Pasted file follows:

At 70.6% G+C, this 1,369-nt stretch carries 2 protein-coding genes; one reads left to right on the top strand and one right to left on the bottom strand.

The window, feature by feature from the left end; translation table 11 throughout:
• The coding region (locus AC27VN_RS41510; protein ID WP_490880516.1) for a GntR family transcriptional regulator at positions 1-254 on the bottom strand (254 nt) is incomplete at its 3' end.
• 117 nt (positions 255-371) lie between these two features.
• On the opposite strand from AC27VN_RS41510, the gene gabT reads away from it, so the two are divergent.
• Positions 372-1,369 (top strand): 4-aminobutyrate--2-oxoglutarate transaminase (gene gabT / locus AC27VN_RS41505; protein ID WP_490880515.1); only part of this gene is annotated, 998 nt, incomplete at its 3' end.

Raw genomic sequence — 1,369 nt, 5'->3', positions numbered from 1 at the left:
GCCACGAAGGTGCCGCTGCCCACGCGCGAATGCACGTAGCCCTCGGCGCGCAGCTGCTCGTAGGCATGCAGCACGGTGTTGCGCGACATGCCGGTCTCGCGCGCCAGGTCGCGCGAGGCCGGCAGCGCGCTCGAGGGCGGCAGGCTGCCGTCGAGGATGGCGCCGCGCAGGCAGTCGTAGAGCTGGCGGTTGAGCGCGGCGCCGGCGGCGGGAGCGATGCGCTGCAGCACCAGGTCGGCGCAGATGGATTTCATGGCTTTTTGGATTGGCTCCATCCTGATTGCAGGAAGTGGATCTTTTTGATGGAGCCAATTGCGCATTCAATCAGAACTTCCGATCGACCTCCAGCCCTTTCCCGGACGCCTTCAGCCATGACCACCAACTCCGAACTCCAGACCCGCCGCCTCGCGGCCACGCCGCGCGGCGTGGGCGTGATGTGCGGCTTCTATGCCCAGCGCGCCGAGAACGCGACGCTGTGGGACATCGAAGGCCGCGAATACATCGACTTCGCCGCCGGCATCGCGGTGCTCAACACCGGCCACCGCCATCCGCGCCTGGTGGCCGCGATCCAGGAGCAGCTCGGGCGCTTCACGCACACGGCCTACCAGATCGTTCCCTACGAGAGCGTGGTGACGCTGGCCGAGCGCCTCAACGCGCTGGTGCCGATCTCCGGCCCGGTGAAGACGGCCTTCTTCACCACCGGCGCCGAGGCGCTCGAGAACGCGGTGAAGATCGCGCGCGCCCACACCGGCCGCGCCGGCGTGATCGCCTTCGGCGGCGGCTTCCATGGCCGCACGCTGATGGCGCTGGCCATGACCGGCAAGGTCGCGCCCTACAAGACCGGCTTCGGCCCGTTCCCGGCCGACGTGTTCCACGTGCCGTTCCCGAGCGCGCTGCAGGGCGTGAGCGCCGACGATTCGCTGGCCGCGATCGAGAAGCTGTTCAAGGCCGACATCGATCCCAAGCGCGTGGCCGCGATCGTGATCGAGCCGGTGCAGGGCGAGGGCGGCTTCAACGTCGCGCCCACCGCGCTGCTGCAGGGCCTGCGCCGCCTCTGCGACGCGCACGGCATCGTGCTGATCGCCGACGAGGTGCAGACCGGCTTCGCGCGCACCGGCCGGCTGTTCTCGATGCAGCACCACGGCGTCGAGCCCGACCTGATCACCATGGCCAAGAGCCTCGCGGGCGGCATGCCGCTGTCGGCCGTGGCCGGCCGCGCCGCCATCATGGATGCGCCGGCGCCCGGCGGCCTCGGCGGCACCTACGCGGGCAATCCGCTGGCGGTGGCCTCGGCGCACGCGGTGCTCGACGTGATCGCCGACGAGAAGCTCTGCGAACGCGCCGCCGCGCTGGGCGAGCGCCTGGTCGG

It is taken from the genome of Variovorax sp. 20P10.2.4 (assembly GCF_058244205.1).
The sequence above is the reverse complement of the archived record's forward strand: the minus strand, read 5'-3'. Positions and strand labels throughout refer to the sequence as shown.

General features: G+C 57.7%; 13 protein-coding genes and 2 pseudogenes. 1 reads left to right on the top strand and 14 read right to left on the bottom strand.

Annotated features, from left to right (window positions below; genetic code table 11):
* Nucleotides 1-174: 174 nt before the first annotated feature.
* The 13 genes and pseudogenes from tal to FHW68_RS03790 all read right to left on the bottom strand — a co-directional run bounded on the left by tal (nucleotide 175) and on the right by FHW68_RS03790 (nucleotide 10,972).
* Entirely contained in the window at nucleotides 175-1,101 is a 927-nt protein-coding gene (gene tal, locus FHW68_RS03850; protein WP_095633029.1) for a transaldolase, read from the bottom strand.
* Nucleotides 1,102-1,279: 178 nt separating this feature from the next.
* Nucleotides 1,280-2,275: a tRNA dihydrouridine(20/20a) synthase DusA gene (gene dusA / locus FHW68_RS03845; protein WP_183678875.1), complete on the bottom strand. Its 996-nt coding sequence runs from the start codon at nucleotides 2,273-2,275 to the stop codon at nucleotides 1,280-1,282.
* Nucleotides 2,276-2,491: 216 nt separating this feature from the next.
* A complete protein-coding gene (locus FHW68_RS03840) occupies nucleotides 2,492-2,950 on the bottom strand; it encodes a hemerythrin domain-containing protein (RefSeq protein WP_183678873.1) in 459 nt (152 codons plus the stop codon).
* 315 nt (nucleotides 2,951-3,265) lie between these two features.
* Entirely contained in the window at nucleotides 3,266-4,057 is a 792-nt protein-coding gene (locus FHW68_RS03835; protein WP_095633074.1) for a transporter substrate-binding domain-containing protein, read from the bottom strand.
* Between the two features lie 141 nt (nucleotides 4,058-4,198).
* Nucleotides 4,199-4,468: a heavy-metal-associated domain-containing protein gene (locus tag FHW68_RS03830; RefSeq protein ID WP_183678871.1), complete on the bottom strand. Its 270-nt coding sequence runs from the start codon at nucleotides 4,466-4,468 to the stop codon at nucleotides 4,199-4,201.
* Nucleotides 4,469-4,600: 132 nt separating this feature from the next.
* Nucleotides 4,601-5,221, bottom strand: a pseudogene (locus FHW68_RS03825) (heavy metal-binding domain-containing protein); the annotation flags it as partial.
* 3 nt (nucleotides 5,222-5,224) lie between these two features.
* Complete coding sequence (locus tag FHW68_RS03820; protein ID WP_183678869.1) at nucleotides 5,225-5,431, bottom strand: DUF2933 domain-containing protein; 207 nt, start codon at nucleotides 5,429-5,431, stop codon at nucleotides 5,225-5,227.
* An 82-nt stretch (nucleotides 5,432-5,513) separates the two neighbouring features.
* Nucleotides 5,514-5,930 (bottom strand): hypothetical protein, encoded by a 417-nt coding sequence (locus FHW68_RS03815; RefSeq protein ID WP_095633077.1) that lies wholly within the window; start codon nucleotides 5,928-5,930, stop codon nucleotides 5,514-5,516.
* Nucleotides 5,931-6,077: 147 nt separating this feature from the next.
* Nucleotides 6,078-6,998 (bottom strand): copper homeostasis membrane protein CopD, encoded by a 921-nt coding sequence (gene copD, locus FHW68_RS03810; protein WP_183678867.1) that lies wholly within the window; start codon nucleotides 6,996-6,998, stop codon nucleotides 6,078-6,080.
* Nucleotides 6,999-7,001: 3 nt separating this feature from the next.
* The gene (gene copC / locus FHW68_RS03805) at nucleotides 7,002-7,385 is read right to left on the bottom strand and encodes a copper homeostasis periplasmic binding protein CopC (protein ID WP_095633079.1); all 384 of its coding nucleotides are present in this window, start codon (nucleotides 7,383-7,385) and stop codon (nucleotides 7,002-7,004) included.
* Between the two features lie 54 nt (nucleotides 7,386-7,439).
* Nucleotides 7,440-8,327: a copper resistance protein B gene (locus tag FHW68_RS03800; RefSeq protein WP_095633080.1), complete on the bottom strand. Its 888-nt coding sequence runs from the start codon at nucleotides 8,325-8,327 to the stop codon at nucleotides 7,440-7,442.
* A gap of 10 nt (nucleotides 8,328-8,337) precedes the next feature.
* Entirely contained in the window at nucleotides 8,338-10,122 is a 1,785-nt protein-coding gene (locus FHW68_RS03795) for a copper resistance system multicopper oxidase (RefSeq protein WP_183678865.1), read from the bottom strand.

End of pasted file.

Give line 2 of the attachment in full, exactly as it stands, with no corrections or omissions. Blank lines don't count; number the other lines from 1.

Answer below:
The window, feature by feature from the left end; translation table 11 throughout: